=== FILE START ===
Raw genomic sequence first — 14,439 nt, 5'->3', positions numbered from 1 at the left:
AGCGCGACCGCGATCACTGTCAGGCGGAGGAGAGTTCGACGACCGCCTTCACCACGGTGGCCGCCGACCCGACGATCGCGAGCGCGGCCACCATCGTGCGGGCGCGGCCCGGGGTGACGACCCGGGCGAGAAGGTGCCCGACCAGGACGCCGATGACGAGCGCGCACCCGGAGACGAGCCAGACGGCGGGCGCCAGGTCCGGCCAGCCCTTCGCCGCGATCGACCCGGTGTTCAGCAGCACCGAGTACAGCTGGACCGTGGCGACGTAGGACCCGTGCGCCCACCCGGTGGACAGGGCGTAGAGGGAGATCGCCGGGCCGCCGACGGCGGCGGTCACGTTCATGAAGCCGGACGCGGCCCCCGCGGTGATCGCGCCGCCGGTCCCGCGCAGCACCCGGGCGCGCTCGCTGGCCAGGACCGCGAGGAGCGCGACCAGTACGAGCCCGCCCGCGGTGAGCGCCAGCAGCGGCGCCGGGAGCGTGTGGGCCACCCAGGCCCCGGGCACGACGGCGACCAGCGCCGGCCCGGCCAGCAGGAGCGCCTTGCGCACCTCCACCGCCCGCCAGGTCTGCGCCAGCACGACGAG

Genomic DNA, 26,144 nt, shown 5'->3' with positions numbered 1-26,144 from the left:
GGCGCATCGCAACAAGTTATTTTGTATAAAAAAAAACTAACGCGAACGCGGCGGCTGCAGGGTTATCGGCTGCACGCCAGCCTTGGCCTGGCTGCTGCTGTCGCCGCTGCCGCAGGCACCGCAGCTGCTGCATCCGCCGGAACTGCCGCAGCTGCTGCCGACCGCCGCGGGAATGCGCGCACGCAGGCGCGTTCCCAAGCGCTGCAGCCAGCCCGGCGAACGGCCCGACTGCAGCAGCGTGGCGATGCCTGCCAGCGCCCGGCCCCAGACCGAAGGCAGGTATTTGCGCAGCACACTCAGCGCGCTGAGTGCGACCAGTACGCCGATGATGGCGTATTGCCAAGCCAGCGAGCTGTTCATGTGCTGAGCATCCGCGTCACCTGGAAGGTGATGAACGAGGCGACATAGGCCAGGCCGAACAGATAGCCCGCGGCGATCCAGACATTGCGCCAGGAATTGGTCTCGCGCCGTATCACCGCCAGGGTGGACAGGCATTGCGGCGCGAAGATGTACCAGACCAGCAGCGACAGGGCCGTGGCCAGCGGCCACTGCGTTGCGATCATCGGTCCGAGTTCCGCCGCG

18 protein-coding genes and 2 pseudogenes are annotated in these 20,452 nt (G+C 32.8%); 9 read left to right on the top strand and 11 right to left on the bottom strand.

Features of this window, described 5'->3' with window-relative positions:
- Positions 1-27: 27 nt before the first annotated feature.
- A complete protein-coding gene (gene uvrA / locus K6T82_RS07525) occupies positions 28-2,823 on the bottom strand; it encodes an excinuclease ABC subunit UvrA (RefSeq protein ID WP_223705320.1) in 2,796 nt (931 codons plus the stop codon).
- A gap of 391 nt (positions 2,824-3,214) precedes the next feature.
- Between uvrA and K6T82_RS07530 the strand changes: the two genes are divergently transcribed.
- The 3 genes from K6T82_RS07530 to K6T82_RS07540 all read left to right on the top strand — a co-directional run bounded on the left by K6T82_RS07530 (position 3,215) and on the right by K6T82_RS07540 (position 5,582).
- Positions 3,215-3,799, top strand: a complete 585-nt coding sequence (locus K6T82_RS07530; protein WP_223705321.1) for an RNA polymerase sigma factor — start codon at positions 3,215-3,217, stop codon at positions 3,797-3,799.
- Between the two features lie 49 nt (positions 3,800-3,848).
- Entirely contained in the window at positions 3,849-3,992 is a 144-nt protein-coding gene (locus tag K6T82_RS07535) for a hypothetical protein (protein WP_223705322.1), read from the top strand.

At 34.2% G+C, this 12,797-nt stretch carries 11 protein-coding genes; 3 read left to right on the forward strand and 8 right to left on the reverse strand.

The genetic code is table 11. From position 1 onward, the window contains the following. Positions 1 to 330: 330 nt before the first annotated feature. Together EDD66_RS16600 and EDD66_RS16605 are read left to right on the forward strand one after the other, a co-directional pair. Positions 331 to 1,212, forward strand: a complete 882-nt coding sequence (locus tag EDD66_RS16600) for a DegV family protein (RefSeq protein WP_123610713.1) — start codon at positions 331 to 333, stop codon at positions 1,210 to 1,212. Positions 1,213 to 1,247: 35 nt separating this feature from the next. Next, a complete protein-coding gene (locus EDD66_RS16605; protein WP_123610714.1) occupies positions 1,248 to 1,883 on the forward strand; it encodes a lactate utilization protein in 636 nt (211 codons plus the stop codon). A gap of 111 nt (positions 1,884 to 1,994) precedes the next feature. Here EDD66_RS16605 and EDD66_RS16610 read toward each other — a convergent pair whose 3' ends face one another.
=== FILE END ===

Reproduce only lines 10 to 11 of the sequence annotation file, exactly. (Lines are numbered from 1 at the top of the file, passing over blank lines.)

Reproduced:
- Between uvrA and K6T82_RS07530 the strand changes: the two genes are divergently transcribed.
- The 3 genes from K6T82_RS07530 to K6T82_RS07540 all read left to right on the top strand — a co-directional run bounded on the left by K6T82_RS07530 (position 3,215) and on the right by K6T82_RS07540 (position 5,582).